First Handplane.A very common question – “What planes do I start with?” – and a plethora of opinion out there to answer it! So, I thought I’d throw mine out there as well. It’s possible you are at the stage I was when I started – I didn’t know brands, sizes, types, uses – basically zip. I spent months researching – in part because I like to research and understand something I’m interested in, and because there is a lot of information and opinion about handplanes and what the...
The lever cap, chip breaker, blade, frog, and main casting all need to be held together well to act more or less as a single mass. Major sources of chatter are the frog not seated to the bed well, and the blade not seated on the frog well:.. • The blade needs to seat flat against the lower 1/3rd of the frog. • The frog needs to seat well into the main bed. • The chip breaker needs to seat well to the blade. • The lever cap needs to seat well to the top of the chip breaker..Frog.It is not ...
Cap iron or chip breaker, blade or iron – Some folks write treatises about which term is “correct”. I use the one that comes to mind, they mean the same thing. Chip Breaker Function The chip breaker adds mass to the blade and adds stiffness to the blade, and with the lever cap pushing down, seats breaker & blade flat on the frog, creating more blade stiffness (cap iron). A very important, but lesser known, function of the chip breaker is to create a force down the chip fibers as the...
Why Sole Flatness?Convex (bulging out) and concave (hollowed out) soles will cause uneven cut depths and skipping and chattering. For a convex shape, the plane rocks front to back and/or side to side. A concave shape will cause heavier cuts at the start and end of a surface, and possibly no cut in the middle. Different amounts of downward hand pressure can affect each stroke causing more confusion. Even with a very flat sole varying downward pressure will affect the cut. Reduce the variables ...
I have been fortunate enough to assemble and use an array of handplanes – Stanley Bailey bench, block, and specific use planes, oriental woodies of various sizes, Lee Valley Veritas bevel up and scraper planes, and some other assorted types. It took a while, as in 4-5 years of using, fettling, trying various methods of things and different plane designs to form up some conclusions from my experiences. I thought I would pass along these experiences, primarily with the lesser experienced in min...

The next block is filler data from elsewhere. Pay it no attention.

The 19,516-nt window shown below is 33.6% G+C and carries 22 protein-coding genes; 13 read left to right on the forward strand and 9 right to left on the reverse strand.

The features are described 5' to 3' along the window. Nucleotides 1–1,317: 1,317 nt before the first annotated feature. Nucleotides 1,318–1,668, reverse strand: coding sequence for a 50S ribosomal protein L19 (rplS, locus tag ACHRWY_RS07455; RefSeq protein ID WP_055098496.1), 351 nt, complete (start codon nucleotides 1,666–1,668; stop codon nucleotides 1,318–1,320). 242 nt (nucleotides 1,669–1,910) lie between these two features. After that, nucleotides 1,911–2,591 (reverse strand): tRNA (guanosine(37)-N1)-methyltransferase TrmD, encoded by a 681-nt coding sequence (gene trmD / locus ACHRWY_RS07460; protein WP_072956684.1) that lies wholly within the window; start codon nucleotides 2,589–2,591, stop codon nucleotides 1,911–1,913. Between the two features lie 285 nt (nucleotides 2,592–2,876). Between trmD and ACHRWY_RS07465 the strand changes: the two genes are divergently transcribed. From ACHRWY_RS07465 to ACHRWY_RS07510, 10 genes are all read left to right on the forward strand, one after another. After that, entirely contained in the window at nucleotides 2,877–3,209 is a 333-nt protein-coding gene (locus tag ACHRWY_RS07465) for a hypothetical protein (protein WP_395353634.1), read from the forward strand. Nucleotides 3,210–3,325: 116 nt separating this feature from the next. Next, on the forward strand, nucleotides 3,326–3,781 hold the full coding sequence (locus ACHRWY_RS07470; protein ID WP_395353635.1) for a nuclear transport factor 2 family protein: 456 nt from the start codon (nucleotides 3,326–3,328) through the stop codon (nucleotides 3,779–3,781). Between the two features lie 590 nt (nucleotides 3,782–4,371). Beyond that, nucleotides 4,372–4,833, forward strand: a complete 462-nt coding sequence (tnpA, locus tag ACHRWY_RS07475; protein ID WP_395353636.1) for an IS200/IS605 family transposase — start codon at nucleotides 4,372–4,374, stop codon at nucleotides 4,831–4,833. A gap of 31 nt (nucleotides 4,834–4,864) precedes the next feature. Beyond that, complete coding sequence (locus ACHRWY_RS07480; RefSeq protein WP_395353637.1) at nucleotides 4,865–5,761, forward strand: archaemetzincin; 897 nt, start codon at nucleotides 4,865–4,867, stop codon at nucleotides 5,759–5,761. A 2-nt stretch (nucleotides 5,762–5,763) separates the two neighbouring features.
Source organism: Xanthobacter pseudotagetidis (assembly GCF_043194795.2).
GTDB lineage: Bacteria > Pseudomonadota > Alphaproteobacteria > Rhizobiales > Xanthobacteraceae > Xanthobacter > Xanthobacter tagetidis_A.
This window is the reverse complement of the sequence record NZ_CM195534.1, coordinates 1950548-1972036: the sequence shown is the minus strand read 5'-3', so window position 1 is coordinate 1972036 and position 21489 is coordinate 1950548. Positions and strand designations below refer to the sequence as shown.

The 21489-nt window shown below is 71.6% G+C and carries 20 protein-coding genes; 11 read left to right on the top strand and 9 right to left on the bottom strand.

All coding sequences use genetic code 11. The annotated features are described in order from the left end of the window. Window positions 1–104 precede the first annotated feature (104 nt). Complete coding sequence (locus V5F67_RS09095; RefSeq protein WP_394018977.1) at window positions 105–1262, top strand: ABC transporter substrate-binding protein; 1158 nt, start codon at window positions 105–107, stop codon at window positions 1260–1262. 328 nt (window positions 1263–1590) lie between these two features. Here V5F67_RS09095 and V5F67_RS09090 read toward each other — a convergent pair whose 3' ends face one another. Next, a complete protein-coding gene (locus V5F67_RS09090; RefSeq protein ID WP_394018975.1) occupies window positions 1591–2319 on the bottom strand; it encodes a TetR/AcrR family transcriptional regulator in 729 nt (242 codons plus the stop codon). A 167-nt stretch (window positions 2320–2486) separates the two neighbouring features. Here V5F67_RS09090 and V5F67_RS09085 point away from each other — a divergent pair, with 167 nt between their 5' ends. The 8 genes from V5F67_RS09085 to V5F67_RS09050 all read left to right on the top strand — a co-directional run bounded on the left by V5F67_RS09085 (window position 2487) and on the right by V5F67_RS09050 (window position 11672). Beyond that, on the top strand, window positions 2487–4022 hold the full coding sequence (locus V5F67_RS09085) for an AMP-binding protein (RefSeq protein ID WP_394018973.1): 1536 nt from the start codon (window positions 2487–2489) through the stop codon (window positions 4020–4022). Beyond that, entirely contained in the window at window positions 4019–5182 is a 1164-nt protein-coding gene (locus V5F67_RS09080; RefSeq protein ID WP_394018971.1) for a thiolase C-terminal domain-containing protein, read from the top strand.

Finally got the bench to the point where it’s time to flatten the top and finish it. Going into the project almost a year ago, I made a promise to myself that I would flatten the top by hand. I’ve seen the fancy router sled used by the Woodwhisperer (among others), but that’s not how I wanted to go (besides the fact that I don’t want to put down $50 on a wide-pass router bit). The top wasn’t too far out of flat, globally. However, there were lots of...
For my Introduction to Woodworking class, we have a “final project” that we choose ourselves. Given that I’m learning to use hand tools, I’ve decided to make a handplane cabinet. In my latest blog entry, I show how I use Google (now Trimble) SketchUp to create the design and the use of layers and scenes to showcase the various parts of the design without duplicating any portion. This was based on information that I learned from Bob Lang in his article from Popular Woodworking. T...
One of the more interesting styles of wooden plane is the razee plane. The razee is likely named after a ship which has been razed – cut down to reduce the number of decks. Likewise, a razee plane has the rear portion of its body lowered such that the handle sits at a lower angle. What is a razee plane ?
I’ve been on a tool making kick lately and I took it to the next step and made my first hand plane. Not only did i make a plane, but I made my own iron as well from an old saw blade. The dimensions are 2.5”hx8”Lx2.75”W. I made it from poplar and walnut. Thanks for looking. Comments are appreciated and please subscribe to my YouTube Channel. Check out the video HERE.
Another tool is moving into the toolbox and taking up residence. This one is a Union 42 tongue and groove plane. It was purchased to go with a Union 41 Tongue and Groove Plane I got a while back. These are functionally the same as Stanley 48 and 49 T&G planes. The Union 42 is the equivalent of the Stanley 49 and appears to be much less common that the Union 41. The Union 42 is designed to cut tongues and grooves in stock 3/8” to 3/4” thick, and centers its groove on stock...
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